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James Lawniczak considers the
circuit split over whether a secured creditor has an absolute right to credit
bid when its collateral is being sold through a chapter 11 reorganization plan.
Looking in detail at the Seventh Circuit's decision in River Road Hotel
Partners, which held that Bankruptcy Code section 1129(b)(2)(A) did confer such
an absolute statutory right, the author contrasts the decisions in Philadelphia
Newspapers and Pacific Lumber.
In a case that has created a
conflict among the circuit courts of appeals on two separate issues of
statutory interpretation, the Seventh Circuit determined that a secured
creditor has an absolute statutory right to credit bid when its collateral is
being sold through a chapter 11 plan of reorganization. River Road Hotel Partners, LLC v. Amalgamated Bank (In re River
Road Hotel Partners, LLC), 2011 U.S. App. Lexis 13131 (7th Cir. June
28, 2011). The decision conflicts with the results in the two previous circuit
court of appeals cases, In
re Philadelphia Newspapers, LLC, 599 F.3d 298 (3d Cir. 2010), and Bank
of N.Y. Trust Co., NA v. Official Unsecured Creditors' Committee (In re Pac.
Lumber Co.), 584 F.3d 229 (5th Cir. 2009) [an enhanced version of this opinion is available to lexis.com
subscribers / unenhanced version available from lexisONE Free Case Law] .
Section 1129(b)(2)(A) of the Bankruptcy Code [an annotated version of this statute is available to lexis.com
subscribers] is the applicable statutory provision that the three courts
considered and interpreted. The issues before the courts were of statutory
interpretation. The first issue considered by the River Road was whether
Bankruptcy Code section 1129(b)(2)(A)(ii), which provides that a plan can be
confirmed over the objection of a secured creditor where the collateral is
being sold and the secured creditor has the right to credit bid, is the
exclusive cramdown provision of the Code applicable to sales pursuant to a
plan. The court said it was. The second issue that River Road discussed
was whether a secured creditor can be found to have received the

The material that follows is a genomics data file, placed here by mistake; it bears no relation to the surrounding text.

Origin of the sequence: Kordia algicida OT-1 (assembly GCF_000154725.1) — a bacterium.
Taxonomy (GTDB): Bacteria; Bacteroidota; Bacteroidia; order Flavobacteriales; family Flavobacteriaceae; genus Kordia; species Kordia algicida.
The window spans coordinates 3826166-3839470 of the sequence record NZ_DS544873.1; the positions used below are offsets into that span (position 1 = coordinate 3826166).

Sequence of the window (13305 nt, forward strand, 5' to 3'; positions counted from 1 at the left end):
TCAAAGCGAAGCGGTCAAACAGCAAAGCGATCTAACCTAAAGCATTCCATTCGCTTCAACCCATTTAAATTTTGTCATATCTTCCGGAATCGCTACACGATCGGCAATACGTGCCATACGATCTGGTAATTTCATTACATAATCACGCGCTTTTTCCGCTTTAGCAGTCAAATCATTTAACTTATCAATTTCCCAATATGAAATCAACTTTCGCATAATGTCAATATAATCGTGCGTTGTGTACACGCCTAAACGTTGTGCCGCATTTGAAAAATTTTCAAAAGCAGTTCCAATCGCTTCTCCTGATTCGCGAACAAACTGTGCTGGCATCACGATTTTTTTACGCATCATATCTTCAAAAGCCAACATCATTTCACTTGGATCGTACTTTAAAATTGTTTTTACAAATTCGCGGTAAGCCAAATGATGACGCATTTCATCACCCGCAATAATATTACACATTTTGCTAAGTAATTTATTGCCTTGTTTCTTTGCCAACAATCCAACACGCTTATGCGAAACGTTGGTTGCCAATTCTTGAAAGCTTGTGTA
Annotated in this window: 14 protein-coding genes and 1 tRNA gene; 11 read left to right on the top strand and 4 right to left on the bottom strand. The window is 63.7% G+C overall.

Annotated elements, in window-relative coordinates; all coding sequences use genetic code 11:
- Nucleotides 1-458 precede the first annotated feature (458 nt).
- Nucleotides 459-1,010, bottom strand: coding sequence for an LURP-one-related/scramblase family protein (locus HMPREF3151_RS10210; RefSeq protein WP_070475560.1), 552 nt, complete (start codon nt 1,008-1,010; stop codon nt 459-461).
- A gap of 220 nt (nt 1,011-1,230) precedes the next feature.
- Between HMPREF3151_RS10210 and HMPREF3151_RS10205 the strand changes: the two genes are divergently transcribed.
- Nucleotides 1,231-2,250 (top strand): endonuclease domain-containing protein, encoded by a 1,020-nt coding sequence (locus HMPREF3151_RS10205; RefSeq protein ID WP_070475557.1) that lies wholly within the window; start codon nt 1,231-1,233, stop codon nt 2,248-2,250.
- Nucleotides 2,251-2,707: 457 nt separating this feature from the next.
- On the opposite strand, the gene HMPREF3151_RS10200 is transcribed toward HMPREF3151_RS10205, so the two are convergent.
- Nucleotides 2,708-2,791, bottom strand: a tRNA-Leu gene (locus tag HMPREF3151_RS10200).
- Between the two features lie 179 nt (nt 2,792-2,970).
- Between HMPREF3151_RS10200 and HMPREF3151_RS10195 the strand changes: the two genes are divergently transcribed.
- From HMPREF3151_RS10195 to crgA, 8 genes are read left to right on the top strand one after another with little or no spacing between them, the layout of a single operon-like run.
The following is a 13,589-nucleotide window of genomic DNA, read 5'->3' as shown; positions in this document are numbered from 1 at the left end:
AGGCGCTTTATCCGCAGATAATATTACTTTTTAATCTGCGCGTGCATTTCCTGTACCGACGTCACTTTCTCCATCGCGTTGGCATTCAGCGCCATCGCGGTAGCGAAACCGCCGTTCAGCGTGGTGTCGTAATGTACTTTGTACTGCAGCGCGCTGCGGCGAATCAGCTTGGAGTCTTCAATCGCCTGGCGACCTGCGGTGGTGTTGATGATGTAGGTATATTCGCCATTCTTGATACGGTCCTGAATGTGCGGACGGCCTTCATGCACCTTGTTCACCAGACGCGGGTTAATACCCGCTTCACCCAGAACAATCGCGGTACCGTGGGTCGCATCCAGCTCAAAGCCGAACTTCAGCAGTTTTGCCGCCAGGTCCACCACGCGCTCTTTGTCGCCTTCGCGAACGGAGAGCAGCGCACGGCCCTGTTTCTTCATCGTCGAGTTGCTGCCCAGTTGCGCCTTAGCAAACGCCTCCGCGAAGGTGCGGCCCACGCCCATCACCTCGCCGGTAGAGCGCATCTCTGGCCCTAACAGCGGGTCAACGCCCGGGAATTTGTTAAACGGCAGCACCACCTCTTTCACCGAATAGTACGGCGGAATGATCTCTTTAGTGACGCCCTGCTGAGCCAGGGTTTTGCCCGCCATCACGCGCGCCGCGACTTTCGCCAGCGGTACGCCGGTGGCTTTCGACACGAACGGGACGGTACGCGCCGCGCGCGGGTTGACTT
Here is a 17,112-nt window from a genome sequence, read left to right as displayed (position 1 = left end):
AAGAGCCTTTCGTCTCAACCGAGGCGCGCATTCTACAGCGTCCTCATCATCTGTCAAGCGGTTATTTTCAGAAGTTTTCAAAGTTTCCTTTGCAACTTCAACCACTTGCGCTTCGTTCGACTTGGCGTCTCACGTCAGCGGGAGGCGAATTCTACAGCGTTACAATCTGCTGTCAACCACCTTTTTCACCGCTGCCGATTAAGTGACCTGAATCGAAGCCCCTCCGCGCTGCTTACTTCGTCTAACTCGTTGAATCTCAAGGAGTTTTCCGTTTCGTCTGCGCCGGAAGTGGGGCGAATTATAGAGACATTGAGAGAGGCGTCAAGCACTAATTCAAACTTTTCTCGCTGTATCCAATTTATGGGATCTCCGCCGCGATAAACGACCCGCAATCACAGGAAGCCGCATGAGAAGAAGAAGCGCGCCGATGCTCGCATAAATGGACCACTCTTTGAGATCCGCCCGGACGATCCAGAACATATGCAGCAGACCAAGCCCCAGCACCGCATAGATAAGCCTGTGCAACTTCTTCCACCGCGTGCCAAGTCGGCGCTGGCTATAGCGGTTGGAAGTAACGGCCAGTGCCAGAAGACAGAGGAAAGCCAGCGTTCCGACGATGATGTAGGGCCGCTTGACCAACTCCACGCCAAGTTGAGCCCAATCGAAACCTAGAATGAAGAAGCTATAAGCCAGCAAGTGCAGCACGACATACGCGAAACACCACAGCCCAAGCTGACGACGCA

"indubitable equivalent" of its claim when its collateral is sold at
auction if the secured creditor did not have the right to credit bid. The court
said no. Thus, in the Seventh Circuit, a secured creditor now has the absolute
right to credit bid when its collateral is being sold pursuant to a plan.
Review of the Applicable Statutory Provisions
Sales of assets outside the ordinary course of business are generally governed
by section 363(b) of the Bankruptcy Code. Section 363(k) provides that, in a
sale governed by section 363(b), a secured creditor has the right to credit bid
its claim, "unless the court for cause orders otherwise."
Sales pursuant to a plan of reorganization are governed by subchapter II of
chapter 11 of the Code, principally sections 1123 and 1129. Thus, section
363(k) and the right to credit bid are not directly applicable when assets are
sold pursuant to a plan. Subsection 1123(a)(5) states that a chapter 11 plan of
reorganization shall provide adequate means for implementation, thereafter
listing 10 nonexclusive examples of what might be such adequate means,
including (D) "sale of all or any part of the property of the estate,
either subject to or free of any lien . . . ."
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Secured Creditor's Absolute Legal Right to Credit Bid
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Creditor's Absolute Legal Right to Credit Bid
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